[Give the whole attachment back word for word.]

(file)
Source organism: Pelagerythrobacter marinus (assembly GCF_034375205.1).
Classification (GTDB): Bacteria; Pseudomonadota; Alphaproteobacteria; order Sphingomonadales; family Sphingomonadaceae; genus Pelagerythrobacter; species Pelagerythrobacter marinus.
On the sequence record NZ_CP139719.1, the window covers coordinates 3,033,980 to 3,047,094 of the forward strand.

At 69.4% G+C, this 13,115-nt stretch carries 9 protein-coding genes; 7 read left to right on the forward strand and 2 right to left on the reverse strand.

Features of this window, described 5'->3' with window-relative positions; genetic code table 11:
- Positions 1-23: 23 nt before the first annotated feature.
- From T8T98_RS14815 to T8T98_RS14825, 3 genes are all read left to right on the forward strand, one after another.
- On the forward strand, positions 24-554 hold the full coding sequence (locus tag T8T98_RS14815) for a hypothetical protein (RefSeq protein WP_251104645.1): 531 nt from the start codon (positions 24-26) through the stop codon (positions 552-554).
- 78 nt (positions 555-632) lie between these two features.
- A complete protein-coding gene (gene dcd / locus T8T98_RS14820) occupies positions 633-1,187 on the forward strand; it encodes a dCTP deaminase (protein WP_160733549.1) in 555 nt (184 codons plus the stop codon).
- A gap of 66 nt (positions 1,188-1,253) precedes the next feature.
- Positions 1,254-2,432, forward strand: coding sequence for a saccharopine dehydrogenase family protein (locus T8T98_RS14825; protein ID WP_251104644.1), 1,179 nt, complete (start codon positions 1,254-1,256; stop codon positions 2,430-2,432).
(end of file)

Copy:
Source organism: Pelagerythrobacter marinus (assembly GCF_034375205.1).
Classification (GTDB): Bacteria; Pseudomonadota; Alphaproteobacteria; order Sphingomonadales; family Sphingomonadaceae; genus Pelagerythrobacter; species Pelagerythrobacter marinus.
On the sequence record NZ_CP139719.1, the window covers coordinates 3,033,980 to 3,047,094 of the forward strand.

At 69.4% G+C, this 13,115-nt stretch carries 9 protein-coding genes; 7 read left to right on the forward strand and 2 right to left on the reverse strand.

Features of this window, described 5'->3' with window-relative positions; genetic code table 11:
- Positions 1-23: 23 nt before the first annotated feature.
- From T8T98_RS14815 to T8T98_RS14825, 3 genes are all read left to right on the forward strand, one after another.
- On the forward strand, positions 24-554 hold the full coding sequence (locus tag T8T98_RS14815) for a hypothetical protein (RefSeq protein WP_251104645.1): 531 nt from the start codon (positions 24-26) through the stop codon (positions 552-554).
- 78 nt (positions 555-632) lie between these two features.
- A complete protein-coding gene (gene dcd / locus T8T98_RS14820) occupies positions 633-1,187 on the forward strand; it encodes a dCTP deaminase (protein WP_160733549.1) in 555 nt (184 codons plus the stop codon).
- A gap of 66 nt (positions 1,188-1,253) precedes the next feature.
- Positions 1,254-2,432, forward strand: coding sequence for a saccharopine dehydrogenase family protein (locus T8T98_RS14825; protein ID WP_251104644.1), 1,179 nt, complete (start codon positions 1,254-1,256; stop codon positions 2,430-2,432).